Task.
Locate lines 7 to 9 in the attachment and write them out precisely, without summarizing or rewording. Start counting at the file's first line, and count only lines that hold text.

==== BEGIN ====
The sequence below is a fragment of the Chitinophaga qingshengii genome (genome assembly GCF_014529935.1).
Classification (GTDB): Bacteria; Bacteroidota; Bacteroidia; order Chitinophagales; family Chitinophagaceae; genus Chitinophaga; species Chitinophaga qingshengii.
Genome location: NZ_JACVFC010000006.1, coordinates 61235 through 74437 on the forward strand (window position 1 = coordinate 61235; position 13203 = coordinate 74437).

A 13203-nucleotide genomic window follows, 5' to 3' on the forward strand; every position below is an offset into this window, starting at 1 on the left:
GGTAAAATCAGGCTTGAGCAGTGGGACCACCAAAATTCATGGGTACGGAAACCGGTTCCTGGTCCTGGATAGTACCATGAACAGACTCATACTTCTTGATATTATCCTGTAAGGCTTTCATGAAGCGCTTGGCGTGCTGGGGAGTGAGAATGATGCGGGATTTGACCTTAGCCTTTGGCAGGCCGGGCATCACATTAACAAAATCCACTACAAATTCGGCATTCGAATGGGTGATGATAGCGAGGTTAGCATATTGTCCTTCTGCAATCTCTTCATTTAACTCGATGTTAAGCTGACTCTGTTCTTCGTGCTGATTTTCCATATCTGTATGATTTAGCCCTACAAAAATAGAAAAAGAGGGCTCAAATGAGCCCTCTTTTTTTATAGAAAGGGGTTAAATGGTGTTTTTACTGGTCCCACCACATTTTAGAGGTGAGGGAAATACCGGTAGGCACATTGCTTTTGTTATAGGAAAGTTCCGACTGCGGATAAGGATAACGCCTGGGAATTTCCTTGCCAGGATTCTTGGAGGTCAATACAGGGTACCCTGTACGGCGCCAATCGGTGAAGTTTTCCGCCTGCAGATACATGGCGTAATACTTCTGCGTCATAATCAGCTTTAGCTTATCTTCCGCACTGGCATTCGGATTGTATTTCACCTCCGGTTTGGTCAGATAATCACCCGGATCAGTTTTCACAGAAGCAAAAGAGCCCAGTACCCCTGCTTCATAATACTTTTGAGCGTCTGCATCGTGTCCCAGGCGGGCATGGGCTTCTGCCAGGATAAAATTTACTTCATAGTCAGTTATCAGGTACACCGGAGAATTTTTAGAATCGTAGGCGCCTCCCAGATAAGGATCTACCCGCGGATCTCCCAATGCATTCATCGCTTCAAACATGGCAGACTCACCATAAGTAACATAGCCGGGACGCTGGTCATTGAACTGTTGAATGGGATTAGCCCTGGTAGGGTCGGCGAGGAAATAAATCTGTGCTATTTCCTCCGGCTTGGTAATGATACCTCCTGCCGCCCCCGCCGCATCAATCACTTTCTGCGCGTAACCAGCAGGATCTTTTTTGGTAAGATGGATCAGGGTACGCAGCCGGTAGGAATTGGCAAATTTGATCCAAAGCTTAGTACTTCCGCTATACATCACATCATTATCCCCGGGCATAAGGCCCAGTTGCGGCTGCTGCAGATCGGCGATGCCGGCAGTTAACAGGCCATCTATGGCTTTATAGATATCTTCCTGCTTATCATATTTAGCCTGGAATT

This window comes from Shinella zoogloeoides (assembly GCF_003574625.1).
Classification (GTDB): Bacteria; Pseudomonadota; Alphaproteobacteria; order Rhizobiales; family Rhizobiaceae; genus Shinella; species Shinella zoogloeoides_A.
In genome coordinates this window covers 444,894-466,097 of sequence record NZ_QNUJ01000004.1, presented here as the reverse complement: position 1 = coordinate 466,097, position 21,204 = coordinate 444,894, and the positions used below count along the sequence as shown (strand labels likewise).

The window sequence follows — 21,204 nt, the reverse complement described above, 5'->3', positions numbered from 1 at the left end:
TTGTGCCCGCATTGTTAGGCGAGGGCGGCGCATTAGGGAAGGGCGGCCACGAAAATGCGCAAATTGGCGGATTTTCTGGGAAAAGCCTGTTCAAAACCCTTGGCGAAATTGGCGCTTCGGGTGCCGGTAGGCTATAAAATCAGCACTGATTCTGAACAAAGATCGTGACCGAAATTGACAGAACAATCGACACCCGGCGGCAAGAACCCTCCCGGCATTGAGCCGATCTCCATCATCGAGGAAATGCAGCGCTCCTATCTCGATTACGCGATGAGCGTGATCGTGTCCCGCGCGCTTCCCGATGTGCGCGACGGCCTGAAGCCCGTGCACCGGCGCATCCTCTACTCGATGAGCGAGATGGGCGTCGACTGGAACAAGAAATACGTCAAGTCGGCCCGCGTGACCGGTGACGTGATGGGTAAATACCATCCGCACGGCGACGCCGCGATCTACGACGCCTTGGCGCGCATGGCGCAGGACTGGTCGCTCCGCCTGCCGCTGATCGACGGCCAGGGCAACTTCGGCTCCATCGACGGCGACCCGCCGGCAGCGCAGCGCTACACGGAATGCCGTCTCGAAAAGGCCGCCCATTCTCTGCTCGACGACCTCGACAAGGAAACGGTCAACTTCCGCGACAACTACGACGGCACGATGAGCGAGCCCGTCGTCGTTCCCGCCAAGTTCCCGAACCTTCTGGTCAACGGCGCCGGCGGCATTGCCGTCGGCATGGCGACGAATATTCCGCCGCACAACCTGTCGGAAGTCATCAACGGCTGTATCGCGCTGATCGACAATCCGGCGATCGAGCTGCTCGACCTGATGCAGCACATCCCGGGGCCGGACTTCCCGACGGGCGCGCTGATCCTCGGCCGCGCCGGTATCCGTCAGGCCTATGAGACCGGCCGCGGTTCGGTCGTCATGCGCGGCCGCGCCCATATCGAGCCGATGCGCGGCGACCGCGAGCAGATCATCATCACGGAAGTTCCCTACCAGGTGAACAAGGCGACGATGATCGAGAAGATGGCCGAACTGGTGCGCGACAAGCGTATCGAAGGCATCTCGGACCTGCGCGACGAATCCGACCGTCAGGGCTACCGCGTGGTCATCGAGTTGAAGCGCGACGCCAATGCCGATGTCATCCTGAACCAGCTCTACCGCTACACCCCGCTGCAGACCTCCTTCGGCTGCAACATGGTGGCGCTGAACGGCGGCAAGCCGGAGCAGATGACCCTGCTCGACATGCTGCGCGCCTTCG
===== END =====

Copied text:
Classification (GTDB): Bacteria; Pseudomonadota; Alphaproteobacteria; order Rhizobiales; family Rhizobiaceae; genus Shinella; species Shinella zoogloeoides_A.
In genome coordinates this window covers 444,894-466,097 of sequence record NZ_QNUJ01000004.1, presented here as the reverse complement: position 1 = coordinate 466,097, position 21,204 = coordinate 444,894, and the positions used below count along the sequence as shown (strand labels likewise).

The window sequence follows — 21,204 nt, the reverse complement described above, 5'->3', positions numbered from 1 at the left end: